CLEVELAND - The boy with the paper route who answered to the nickname "Billy" knew what he wanted in life. But he had no idea how he'd get there.
"I knew, if things worked out, that I'd like to be a lawyer one day," Lou Stokes told us during a wide-ranging interview back in 2013.
Things, of course, worked out for Stokes, in ways he said exceeded his dreams.
And now, everyone can share in the journey, thanks to his new autobiography, aptly titled "The Gentleman from Ohio."
The book was written late in Stokes' life (he died last August at the age of 90), and chronicles his rise from near abject poverty as a young boy to becoming a political legend in his hometown.
Born in Cleveland in 1925, Stokes' early life was spent in a home with no heat or indoor plumbing. His father died when he was just a boy, and his mother worked in wealthy people's homes to support Lou and his younger brother, Carl (who would grow up to become the first African-American to lead a major city when he was elected mayor of Cleveland in 1967.).
As a paper boy, he read what he delivered - especially stories of black men falsely accused of crimes.
The young Stokes was particularly drawn to the story of the "Scotsboro Boys" - nine black teens falsely accused of raping two white women in 1930's Alabama.
Stokes was fascinated by the work of the attorneys representing the accused, and wanted to follow in their footsteps. But his family couldn't afford to send him to college.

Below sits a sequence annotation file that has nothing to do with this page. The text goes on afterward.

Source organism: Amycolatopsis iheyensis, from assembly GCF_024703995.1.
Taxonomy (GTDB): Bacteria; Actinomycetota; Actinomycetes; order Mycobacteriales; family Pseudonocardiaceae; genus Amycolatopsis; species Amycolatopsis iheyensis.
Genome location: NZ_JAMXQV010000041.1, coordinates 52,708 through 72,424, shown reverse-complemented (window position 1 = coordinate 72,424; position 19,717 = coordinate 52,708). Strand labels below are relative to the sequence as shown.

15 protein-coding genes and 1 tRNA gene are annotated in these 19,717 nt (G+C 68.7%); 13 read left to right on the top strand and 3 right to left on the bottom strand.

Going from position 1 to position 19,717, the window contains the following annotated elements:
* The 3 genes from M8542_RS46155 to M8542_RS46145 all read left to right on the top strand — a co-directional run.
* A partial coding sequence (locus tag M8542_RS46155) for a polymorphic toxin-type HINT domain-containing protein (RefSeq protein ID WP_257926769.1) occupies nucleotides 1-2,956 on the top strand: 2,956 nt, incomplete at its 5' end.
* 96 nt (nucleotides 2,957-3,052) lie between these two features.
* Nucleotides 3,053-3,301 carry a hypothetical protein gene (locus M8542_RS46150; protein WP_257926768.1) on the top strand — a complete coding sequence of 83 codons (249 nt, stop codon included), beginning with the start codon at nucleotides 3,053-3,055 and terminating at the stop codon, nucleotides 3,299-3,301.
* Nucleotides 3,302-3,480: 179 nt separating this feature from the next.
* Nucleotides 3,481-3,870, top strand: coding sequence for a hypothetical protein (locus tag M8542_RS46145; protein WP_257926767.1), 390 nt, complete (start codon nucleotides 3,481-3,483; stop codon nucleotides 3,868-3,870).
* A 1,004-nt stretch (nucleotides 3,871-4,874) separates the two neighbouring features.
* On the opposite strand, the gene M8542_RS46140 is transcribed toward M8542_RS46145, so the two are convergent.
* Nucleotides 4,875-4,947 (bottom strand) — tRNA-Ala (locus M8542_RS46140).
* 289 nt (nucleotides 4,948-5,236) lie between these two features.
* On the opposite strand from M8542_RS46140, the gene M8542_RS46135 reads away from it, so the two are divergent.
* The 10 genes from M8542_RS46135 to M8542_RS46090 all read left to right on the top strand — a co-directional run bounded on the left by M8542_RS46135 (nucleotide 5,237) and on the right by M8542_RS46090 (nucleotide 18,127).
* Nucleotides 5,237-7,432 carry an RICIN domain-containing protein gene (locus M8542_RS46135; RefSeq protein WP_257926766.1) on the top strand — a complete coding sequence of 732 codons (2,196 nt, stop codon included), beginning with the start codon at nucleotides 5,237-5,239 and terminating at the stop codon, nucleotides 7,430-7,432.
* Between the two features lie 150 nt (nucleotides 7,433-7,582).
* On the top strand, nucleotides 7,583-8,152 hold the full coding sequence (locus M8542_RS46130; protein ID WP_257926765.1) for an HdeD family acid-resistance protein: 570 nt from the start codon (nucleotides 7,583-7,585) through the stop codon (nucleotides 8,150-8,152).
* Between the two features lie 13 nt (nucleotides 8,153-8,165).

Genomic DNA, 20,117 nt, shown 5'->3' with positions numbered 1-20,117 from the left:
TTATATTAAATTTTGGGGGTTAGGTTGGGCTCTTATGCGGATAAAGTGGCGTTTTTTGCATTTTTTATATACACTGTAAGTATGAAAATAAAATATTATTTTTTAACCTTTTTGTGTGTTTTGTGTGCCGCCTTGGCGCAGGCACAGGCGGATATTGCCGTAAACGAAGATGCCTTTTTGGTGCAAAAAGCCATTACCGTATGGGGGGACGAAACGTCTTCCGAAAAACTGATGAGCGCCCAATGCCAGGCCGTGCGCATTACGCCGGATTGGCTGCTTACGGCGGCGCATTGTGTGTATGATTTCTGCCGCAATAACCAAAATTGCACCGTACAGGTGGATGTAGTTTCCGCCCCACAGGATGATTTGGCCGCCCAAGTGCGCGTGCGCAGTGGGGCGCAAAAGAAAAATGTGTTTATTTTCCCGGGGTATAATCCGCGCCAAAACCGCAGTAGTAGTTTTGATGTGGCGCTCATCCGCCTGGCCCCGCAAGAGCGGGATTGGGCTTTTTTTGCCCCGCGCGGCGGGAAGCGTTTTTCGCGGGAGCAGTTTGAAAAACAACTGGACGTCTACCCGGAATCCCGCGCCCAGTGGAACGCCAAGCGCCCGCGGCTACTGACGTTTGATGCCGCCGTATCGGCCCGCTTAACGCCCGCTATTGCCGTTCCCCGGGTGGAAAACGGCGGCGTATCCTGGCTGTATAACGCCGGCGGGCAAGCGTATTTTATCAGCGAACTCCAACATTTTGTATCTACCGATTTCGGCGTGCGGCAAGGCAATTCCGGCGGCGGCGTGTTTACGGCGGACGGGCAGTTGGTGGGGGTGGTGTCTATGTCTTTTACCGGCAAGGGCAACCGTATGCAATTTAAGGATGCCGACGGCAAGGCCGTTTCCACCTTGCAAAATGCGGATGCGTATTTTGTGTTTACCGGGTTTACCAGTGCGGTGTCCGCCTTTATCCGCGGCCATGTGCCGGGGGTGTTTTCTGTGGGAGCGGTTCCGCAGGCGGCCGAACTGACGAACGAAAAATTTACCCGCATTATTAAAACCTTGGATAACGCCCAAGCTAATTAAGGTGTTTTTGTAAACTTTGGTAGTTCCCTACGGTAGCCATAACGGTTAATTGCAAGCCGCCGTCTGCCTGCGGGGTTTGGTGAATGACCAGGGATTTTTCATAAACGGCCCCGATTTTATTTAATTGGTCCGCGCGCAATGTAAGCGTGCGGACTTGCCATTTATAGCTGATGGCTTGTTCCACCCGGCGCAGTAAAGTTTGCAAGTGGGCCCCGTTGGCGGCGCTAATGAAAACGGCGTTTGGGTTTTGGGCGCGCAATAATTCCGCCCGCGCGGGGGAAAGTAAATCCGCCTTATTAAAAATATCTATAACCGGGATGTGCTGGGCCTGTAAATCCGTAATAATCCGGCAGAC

"College wasn't even in my future," he told us in 2013. But then fate, and World War II, intervened.
"I served in World War II, and when I came out, I took advantage of the GI bill, and went to college, and the rest is history," Stokes said. The book traces Stokes' rise in Cleveland - first, as an attorney who argued the first "stop and frisk" case before the U.S. Supreme Court, and later, as a member of Congress from his hometown who served for 30 years.
Stokes' career is intertwined with the civil rights movement, and the book takes readers behind-the-scenes to see how those political struggles played out in Cleveland.
"I think he's speaking to America," says his daughter, Lori, now a news anchor in New York, "but, in every sense, this is a Cleveland book." At a time when few African-Americans received leadership opportunities, Stokes helped blaze the trail.
The book goes into details of his congressional committee's re-investigation of both the assassinations of President John Kennedy and Dr. Martin Luther King, Jr. Stokes chaired the committee, and used his skills as a lawyer to dig for the truth.
"He loved the Constitution," his daughter Lori says, "and he loved justice."
It was perhaps President Barack Obama who put Stokes' contribution into the best historical context. In 2008, when he was still a candidate for President, Obama came to Cleveland to attend the funeral for Congresswoman Stephanie Tubbs Jones.
As he got up, Obama leaned over and whispered in Lou Stokes' ear. Later, Lori Stokes asked her father what Obama had said.
"He said, "I want you to know that I know that I would not be here, it it were not for you and your brother,'" Lori now recalls her father telling her.
After relaying the story, Lori says her father lowered his head, and just shook it, almost in disbelief.
The book, "The Gentleman from Ohio", will be published on September 1st by the Ohio State University Press, and will be available at fine bookstores, and online.